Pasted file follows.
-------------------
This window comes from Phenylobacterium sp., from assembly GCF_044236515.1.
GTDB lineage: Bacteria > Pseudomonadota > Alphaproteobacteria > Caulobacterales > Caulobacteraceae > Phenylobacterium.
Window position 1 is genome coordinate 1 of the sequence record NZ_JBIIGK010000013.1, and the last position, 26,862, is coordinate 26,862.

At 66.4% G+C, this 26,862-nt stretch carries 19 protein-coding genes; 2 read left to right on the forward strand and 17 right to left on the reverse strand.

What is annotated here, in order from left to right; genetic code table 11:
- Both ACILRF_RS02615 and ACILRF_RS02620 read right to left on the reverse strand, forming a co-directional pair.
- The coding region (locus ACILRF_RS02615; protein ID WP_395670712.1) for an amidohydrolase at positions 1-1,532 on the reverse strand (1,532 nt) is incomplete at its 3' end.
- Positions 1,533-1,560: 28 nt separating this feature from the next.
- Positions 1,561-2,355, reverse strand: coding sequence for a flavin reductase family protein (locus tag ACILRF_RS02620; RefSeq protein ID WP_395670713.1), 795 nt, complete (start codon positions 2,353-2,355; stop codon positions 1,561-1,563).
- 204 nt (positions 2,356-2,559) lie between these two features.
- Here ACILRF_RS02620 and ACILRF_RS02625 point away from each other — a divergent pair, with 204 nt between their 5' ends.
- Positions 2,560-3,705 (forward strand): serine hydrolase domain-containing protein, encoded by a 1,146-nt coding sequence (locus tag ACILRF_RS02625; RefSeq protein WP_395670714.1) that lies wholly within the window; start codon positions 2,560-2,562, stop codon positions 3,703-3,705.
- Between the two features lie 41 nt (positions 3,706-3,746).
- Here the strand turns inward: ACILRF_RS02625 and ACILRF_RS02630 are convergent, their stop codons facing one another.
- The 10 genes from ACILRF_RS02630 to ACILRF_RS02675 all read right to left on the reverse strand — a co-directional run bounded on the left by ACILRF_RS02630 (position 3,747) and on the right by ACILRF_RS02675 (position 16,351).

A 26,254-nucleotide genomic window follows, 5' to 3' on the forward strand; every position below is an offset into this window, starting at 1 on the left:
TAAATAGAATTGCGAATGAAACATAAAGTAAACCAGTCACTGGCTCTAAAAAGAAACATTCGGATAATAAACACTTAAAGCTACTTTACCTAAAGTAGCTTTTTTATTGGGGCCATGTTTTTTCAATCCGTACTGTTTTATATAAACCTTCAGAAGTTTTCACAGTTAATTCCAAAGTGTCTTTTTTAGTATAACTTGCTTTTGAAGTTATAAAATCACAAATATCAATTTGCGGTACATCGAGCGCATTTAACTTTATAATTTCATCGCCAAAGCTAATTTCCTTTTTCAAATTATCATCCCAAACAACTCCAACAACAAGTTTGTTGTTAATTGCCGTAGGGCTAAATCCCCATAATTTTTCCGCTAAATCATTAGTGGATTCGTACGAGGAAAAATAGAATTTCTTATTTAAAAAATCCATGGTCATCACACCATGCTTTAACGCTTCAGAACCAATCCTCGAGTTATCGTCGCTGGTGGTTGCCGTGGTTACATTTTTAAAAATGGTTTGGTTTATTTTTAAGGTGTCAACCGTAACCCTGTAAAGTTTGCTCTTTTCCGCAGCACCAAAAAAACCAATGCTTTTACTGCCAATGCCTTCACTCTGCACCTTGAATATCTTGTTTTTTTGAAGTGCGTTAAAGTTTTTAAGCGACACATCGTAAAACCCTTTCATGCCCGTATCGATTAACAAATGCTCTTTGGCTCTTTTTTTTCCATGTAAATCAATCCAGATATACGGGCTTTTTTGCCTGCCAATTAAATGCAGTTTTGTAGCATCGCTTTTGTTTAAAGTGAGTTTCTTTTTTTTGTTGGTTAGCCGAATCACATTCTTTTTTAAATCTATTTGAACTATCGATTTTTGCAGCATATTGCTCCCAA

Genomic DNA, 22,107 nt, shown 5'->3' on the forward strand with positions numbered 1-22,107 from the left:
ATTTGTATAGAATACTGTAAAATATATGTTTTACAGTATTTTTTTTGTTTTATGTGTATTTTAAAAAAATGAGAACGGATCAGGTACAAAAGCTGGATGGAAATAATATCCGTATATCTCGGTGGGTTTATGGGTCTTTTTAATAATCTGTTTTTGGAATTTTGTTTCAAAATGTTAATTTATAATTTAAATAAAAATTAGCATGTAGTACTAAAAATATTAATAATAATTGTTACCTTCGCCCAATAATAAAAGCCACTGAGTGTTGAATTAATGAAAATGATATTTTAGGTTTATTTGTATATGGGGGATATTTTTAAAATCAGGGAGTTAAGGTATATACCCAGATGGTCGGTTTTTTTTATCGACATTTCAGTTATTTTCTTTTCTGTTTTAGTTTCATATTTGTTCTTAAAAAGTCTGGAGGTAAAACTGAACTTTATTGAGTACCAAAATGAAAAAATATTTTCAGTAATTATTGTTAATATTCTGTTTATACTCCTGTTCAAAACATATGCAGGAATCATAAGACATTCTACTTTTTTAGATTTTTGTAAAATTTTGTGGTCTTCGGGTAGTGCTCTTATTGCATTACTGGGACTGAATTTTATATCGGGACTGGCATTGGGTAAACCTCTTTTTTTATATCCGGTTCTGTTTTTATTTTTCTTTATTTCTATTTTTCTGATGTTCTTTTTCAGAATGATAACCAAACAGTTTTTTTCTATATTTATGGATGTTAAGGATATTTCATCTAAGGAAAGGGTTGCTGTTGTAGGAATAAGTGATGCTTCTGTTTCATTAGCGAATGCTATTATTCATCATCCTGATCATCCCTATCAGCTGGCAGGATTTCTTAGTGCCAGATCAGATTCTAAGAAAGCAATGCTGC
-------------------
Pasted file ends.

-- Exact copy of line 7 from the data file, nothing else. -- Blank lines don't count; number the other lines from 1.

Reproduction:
- The coding region (locus ACILRF_RS02615; protein ID WP_395670712.1) for an amidohydrolase at positions 1-1,532 on the reverse strand (1,532 nt) is incomplete at its 3' end.